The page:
the lapel in the beginning part from the back which really helps to achieve this beautiful
bespoke style roll. Don’t iron over the lapel line that’s folded
because otherwise it’s stiff and flat. Once you’re done with that you could iron
the back area of the jacket. That’s easily done even on a regular ironing
board with a regular iron. Just pay attention to the seams which is the
center seam and try to not press hard on them but slightly on the side that way you won’t
see the pattern of the seams on the outside of the fabric. That’s especially important with thinner more
flimsy fabrics. The same is true when ironing for example
the corners of your back vents. If you want a crisp result you can use a clapper
to get that nice crease. Next up it’s time to iron sleeves and that’s
when a sleeve board comes in really really handy. Better than ironing two layers of fabric at
the same time I prefer to have one layer of fabric but a sleeve is usually never just
straight. Don’t worry if there is a slight curve and
you want to maintain that curve by ironing in that same fashion. Mostly for this I know are straight and so
it’s a little challenge but you can do it by follow the patterns on the jacket sleeve. If there’s no pattern simply take that motion
in a slight banana curve. When you do that try to keep the curve of
the sleeve and don’t press the edges otherwise you get
a military-style look that looks very un-advantageous on a regular jacket in my opinion. Similarly to a shirt sleeve you simply rotate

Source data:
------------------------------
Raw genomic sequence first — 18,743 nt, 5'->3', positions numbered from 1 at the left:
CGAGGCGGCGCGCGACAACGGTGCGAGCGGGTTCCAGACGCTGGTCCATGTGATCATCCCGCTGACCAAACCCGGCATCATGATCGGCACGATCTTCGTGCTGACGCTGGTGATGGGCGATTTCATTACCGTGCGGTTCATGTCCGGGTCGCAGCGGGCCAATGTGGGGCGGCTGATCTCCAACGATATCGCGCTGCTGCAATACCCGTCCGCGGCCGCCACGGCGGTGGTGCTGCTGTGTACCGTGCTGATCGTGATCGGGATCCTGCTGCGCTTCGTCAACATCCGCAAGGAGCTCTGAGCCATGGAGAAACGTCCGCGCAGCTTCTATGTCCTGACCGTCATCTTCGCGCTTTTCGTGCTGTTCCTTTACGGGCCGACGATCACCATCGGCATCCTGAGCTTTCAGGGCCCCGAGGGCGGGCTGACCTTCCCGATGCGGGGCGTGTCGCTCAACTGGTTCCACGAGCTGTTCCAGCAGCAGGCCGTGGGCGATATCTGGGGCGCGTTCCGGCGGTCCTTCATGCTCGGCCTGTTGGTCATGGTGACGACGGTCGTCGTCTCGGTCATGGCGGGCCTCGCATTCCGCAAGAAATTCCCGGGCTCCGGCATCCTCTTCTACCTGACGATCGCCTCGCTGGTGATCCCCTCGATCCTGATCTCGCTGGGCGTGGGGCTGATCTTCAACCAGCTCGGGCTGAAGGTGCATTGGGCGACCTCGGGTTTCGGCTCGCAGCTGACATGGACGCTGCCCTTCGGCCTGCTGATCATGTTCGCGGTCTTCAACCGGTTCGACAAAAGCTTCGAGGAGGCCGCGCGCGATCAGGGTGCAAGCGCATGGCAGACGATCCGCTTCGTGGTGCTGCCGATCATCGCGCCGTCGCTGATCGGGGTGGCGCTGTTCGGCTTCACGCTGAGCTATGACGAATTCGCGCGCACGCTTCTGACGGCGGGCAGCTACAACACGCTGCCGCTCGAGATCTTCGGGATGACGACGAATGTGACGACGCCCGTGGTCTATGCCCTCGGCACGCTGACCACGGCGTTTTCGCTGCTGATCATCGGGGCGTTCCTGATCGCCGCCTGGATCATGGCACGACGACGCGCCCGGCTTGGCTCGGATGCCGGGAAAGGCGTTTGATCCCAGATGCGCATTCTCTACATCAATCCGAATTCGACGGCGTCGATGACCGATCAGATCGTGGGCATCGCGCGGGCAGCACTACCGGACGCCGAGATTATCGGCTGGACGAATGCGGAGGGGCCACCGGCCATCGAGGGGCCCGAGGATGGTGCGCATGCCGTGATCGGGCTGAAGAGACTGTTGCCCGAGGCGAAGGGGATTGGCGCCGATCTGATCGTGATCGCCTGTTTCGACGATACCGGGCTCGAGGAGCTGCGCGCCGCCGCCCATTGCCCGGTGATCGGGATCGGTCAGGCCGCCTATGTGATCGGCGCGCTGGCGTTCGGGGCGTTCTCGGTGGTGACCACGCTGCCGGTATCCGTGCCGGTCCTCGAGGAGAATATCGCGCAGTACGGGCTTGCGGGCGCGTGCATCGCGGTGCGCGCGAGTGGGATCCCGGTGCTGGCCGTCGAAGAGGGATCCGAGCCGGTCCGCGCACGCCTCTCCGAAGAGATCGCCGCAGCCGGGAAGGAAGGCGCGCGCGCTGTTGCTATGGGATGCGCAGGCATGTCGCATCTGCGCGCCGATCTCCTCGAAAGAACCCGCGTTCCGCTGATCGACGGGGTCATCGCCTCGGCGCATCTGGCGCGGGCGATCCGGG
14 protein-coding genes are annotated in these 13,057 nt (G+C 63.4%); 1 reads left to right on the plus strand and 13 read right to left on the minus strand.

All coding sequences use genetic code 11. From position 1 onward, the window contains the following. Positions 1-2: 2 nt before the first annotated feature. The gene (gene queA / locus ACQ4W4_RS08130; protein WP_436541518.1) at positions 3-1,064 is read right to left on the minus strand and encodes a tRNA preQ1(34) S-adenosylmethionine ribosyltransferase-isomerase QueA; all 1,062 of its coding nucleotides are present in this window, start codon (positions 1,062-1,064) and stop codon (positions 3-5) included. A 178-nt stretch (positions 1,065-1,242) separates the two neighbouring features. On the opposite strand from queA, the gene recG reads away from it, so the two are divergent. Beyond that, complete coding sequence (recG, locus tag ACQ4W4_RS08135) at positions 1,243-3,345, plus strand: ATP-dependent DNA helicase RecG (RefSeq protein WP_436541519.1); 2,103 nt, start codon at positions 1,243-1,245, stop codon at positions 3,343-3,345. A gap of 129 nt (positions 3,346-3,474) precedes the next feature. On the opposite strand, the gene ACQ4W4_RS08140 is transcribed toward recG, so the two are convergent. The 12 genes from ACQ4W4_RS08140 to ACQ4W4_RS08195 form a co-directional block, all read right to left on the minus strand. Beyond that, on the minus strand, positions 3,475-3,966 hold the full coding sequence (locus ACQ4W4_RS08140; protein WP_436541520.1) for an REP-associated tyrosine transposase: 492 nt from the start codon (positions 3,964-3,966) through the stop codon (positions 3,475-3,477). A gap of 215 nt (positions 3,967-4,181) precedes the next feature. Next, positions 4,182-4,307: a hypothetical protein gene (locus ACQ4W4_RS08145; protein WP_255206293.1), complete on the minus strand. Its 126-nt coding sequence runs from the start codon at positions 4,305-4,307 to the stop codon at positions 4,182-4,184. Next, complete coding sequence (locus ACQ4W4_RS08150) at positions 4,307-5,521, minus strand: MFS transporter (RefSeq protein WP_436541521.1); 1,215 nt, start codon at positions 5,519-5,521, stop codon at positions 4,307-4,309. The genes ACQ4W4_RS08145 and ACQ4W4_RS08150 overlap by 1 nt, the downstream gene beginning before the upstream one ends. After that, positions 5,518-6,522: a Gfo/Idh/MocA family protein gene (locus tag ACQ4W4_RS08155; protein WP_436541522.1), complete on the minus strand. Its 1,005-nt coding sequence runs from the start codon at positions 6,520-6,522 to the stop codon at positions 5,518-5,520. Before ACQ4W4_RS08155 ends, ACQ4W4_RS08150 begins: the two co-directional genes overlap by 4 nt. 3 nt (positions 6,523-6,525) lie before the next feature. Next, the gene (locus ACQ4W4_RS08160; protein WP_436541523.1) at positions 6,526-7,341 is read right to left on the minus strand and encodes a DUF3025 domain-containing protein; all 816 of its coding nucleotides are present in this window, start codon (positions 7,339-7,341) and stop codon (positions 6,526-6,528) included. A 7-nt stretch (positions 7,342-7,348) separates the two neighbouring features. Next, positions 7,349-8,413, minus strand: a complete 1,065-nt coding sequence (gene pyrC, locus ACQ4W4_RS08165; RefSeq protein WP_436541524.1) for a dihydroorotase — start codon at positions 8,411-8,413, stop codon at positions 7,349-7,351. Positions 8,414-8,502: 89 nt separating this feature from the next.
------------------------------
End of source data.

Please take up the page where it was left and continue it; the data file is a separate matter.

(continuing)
the sleeve and that way you ensure to have a nice even result without any wrinkles and
without any military crease on your sleeve. Stay clear of the sleeve head which is better
ironed using a tailor’s ham. You can really prop it in there, try to adjust
it, pull things flat ideally over the sleeve board because that way it drapes more easily
nothing is in your way and you can just focus on ironing. It’s a lot easier that way. Use steam gentle motions and don’t press too
hard on it so you remove all the wrinkles. When you’re done with that slightly adjust
the tailor’s ham so you can iron the front part of the chest
as well as the back. Again think about jackets when it’s worn. From the top here you want to go and iron in
lines down and keep that same shape, same in the back. With that center seam and so you go in the
shape it drapes over the body. Gently use steam. Now you can also iron the back area underneath
the collar and also the collar itself. It’s very difficult or next to impossible
to iron a collar on a flat ironing board. You need the sleeve board and a tailors ham
so it can roll and drape nicely and just iron little parts of it. If you have patch pockets you can use the
sleeve board as well to iron them and then maybe the clapper on top to get a straight
edge. At this point you’re basically done with your
jacket. Ideally you put it in a hanger or even better
a mannequin so you can really look it over and see any areas that you might have missed
or it just got wrinkles while you were ironing other parts. Again take a look at the lapels. Make sure the roll is there. There is no puckering or any waviness. Look at the shoulders, look at the sleeves
again because sometimes you see creases on the inside of the elbow or usually jackets
crease above the bum around the waist level in the back. Last but not the least you may not be happy
with the wrinkles in the lining. Now ideally use your iron and hover over it
with a steam and pull it at the same time that will likely release most of the wrinkles. If it doesn’t you can gently press it or use
a steamer that produces even more steam than the regular iron and you should be good to
go. Just be careful not to press too hard because
otherwise you may end up with wrinkles on the outside of the jacket which is a lot worse
than in the lining. Alright now you know how to iron a jacket
at home! If you haven’t already done so please check
out part 1, 2 & 3 of this ironing series. We talked about the equipment, how to iron
dress shirts and how to iron dress pants. In today’s video I am wearing a red, white